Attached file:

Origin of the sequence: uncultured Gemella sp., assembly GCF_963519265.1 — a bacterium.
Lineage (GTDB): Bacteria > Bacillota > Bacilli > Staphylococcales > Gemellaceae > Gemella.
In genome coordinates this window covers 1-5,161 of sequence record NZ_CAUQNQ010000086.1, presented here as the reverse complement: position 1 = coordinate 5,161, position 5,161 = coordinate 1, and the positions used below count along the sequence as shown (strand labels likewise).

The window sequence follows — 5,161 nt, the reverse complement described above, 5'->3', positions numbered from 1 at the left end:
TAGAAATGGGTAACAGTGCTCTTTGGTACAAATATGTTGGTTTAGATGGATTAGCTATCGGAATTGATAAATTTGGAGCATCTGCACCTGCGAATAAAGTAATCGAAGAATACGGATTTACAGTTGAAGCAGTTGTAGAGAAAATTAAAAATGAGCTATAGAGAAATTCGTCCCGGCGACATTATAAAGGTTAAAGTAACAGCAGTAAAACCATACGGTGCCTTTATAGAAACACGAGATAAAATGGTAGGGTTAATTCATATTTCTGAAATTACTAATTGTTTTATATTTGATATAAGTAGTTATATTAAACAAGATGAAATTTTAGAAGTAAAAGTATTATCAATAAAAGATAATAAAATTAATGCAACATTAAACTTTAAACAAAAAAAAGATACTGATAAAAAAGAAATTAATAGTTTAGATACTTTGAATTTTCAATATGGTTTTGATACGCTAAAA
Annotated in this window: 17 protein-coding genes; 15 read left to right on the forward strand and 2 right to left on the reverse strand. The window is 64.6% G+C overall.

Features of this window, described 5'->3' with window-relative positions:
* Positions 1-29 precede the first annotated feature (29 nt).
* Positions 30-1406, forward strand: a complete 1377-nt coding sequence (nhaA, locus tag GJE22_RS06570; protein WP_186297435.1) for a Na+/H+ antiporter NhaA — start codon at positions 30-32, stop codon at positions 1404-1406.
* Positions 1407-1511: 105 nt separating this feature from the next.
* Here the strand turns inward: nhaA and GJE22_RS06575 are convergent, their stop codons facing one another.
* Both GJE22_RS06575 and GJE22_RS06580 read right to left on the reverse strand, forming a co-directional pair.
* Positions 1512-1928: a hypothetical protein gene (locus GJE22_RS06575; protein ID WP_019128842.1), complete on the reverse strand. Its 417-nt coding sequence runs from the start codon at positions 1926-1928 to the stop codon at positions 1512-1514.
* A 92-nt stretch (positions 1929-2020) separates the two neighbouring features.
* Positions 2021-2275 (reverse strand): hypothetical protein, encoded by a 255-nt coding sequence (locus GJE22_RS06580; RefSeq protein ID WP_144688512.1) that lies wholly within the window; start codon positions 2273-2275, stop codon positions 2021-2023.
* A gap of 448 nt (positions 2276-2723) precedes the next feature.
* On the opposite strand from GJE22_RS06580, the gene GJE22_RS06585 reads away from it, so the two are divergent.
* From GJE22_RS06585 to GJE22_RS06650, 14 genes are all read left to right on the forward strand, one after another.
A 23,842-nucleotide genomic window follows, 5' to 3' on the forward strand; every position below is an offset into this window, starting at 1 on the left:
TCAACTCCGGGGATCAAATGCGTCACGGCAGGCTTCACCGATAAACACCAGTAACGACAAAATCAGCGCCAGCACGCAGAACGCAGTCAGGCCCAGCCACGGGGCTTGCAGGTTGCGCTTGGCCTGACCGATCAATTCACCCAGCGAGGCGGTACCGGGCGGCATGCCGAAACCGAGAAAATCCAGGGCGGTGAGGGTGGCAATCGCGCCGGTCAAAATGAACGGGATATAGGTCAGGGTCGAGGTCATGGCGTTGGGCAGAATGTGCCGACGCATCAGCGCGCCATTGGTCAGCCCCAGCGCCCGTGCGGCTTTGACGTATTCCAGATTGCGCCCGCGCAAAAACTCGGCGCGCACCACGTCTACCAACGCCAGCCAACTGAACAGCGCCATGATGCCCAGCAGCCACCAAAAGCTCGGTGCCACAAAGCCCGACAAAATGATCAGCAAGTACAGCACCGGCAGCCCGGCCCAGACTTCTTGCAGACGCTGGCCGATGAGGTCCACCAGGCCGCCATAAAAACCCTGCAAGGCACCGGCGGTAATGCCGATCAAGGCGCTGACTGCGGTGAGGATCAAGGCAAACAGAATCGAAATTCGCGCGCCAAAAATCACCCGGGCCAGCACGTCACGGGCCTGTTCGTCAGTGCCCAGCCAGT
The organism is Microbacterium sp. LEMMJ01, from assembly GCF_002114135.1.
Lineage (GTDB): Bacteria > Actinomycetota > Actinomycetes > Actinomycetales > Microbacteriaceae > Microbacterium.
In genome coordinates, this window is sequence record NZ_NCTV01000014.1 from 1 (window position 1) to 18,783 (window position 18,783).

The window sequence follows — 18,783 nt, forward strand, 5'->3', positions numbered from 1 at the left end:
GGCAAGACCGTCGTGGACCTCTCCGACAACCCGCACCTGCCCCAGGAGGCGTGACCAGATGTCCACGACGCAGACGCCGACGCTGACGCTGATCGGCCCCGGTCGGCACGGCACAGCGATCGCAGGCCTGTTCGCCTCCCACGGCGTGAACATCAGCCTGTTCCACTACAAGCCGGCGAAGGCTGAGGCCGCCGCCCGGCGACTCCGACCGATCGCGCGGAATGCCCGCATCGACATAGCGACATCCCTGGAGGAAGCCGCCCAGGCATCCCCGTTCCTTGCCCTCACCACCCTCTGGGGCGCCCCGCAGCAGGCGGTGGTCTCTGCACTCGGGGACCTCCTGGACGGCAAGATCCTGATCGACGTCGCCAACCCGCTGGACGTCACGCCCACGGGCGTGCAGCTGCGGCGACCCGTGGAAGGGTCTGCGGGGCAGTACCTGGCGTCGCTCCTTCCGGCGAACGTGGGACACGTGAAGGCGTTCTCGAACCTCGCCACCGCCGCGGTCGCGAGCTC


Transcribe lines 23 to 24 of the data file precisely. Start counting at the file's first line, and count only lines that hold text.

In genome coordinates, this window is sequence record NZ_NCTV01000014.1 from 1 (window position 1) to 18,783 (window position 18,783).

The window sequence follows — 18,783 nt, forward strand, 5'->3', positions numbered from 1 at the left end: